BME voters critical in US election


2012 is to be a big year in US Politics with November 6th deciding who will become the next President of the United States. The US Presidential election is critical as it will as define what kind of country America wants itself to be and determine the fate of not only the American economy, but the global economy too.

In this election, Black and minority (BME) voters have the potential to make a crucial difference in terms of who wins that race between Presidential candidates Barack Obama and Mitt Romney as well as a number of other congressional and local elections which will be taking place across America on 6th November.

BME voters make up about a quarter of registered voters in the United States, and many reside in states that will be of significant importance to deciding the Presidency. These include key battleground states such as Ohio, Pennsylvania, Virginia, North Carolina and Florida where the BME population averages 29%. It is believed that the proportion of BME voters in America will only increase in the coming decades, making the input of minority groups to political discourse ever more important.

The importance of BME political participation carries on from a trend that was first noticed at the last Presidential election in 2008, when successful voter registration drives resulted in increased voter turnout, particularly from BME voters, many of whom took advantage of early voting in states where it was available. Many voters were fired up by the Obama campaign, while others are aware of the importance of the choice faced at the time. This trend looks set to continue this year, with the choice being presented to the electorate encouraging many voters to play a vital role.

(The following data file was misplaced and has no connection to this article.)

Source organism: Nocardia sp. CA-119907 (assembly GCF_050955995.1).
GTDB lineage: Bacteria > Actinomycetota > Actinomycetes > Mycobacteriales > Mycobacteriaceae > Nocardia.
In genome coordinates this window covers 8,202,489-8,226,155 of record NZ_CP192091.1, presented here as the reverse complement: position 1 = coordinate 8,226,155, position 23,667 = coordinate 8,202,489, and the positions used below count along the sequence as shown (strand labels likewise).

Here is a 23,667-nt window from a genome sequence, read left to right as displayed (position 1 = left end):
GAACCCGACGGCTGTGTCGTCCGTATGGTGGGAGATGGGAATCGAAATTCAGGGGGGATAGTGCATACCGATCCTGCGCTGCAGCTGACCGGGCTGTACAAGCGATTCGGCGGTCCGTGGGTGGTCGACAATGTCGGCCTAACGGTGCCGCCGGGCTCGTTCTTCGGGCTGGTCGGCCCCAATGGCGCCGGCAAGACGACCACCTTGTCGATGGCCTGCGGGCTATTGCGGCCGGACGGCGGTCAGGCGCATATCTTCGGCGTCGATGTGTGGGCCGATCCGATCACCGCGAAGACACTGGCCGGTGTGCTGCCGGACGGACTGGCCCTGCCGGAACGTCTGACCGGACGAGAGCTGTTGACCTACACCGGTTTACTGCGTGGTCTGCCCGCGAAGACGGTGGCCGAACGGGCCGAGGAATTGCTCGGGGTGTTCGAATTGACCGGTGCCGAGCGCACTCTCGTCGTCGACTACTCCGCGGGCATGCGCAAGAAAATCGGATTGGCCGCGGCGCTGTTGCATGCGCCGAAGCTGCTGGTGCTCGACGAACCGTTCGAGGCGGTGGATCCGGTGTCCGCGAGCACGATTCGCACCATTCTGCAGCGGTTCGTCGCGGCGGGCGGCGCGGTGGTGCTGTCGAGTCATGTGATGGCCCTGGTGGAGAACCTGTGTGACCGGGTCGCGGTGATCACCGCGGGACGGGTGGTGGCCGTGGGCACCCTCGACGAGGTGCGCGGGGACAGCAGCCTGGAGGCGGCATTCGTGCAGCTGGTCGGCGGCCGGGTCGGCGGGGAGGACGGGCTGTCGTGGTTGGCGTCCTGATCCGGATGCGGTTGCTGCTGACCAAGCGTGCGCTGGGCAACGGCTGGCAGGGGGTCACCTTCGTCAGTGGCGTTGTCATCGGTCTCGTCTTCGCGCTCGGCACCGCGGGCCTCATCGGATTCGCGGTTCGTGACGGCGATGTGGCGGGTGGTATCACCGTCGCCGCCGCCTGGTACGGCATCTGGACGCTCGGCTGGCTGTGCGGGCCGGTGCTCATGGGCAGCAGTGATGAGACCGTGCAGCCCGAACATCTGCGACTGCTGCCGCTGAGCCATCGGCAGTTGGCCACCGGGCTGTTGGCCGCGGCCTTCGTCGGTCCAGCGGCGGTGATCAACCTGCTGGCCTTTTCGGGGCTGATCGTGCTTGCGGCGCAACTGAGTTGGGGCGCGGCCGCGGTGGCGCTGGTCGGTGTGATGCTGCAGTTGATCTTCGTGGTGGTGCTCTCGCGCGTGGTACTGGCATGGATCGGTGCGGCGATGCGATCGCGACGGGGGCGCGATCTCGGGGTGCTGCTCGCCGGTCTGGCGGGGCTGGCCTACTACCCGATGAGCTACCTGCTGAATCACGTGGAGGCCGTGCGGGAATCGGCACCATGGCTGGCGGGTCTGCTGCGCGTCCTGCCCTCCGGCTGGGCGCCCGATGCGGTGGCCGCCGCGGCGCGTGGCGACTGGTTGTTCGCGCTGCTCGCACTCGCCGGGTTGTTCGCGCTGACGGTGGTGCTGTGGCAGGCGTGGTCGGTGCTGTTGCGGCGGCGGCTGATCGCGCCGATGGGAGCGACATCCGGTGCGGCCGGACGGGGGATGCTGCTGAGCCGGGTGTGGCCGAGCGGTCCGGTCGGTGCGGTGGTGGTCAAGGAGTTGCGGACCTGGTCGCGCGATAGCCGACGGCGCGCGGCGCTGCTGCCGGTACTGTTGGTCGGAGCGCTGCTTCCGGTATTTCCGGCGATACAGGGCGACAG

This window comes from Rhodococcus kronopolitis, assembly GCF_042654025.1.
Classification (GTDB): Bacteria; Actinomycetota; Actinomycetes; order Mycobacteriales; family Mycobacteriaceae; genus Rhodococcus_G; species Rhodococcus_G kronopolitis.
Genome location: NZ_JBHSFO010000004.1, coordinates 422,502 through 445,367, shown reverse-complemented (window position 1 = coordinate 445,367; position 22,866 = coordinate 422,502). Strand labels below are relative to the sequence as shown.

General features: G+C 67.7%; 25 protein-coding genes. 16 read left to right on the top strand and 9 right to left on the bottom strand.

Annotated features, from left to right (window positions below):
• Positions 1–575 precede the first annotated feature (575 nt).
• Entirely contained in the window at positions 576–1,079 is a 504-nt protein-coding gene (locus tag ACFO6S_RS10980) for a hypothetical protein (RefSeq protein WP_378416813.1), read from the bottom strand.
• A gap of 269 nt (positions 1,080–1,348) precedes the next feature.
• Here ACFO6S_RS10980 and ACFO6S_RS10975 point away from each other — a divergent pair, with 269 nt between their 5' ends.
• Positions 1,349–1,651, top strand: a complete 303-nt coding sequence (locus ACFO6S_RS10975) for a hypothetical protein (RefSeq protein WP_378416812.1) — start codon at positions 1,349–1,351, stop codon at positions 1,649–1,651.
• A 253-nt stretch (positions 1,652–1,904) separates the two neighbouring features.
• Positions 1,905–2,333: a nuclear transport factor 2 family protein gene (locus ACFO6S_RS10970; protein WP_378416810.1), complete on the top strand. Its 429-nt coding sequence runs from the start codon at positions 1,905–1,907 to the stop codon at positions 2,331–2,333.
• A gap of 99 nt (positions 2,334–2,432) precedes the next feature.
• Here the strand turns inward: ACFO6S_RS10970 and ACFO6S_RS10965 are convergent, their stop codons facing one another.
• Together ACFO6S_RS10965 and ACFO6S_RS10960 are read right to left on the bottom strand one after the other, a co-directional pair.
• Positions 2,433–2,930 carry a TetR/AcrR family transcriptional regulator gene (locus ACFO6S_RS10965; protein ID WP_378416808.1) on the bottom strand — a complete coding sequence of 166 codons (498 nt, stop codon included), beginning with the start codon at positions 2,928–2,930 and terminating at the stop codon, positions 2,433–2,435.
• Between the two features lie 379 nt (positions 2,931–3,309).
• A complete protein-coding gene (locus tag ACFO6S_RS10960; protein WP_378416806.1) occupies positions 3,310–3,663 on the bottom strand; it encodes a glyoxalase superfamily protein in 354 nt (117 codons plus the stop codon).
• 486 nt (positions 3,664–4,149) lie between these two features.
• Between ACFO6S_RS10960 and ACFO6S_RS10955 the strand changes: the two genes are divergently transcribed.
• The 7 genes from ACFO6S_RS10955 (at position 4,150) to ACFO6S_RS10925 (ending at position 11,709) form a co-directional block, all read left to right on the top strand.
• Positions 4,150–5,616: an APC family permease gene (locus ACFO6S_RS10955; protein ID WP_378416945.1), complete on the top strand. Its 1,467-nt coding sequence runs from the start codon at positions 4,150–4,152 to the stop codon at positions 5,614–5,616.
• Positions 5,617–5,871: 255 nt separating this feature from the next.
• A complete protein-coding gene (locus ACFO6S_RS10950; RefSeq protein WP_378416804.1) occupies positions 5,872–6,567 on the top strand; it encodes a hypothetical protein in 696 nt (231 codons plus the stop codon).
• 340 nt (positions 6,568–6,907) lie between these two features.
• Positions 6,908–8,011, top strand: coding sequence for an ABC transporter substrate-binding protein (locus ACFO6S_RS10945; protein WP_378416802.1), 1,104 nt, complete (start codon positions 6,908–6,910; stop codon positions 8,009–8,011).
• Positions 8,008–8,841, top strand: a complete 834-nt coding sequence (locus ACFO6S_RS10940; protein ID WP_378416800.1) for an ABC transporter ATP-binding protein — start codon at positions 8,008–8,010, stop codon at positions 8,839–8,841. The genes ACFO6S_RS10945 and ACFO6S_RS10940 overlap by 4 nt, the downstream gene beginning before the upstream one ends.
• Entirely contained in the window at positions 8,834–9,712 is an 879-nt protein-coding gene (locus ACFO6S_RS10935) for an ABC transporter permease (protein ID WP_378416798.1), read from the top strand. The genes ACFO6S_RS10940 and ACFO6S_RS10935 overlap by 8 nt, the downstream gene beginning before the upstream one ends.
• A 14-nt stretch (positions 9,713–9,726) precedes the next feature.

Both major parties have recognised this, and have tried to reach out to various BME groups. The Democratic Party is known for its historically solid support amongst African-Americans and support from various Hispanic communities. The Republican Party has traditionally had more difficulty in gaining BME support in the past, but is pushing for Hispanic voters in this election, building on its experience of maintaining the support of Cuban-Americans.

This recognition of the BME vote is shown in the role that BME politicians have had in the National Conventions that have taken place to nominate both candidates in the election. Over the past fortnight, BME politicians from both sides of the aisle – including Democratic Congressman and friend of OBV, Emanuel Cleaver, have spoken for their parties and their respective Presidential candidates to the convention floor.

Looking more closely to home, as conference season approaches in the UK, it is easy to notice the lack of BME leadership within the major parties here in comparison to the clear presence BME figures have within the American parties. Perhaps the impact of the BME vote in the US election, will not only help to decide the political make up of their country, but also serve as an example to the UK of how we can make our democracy more representative.

Robert Austin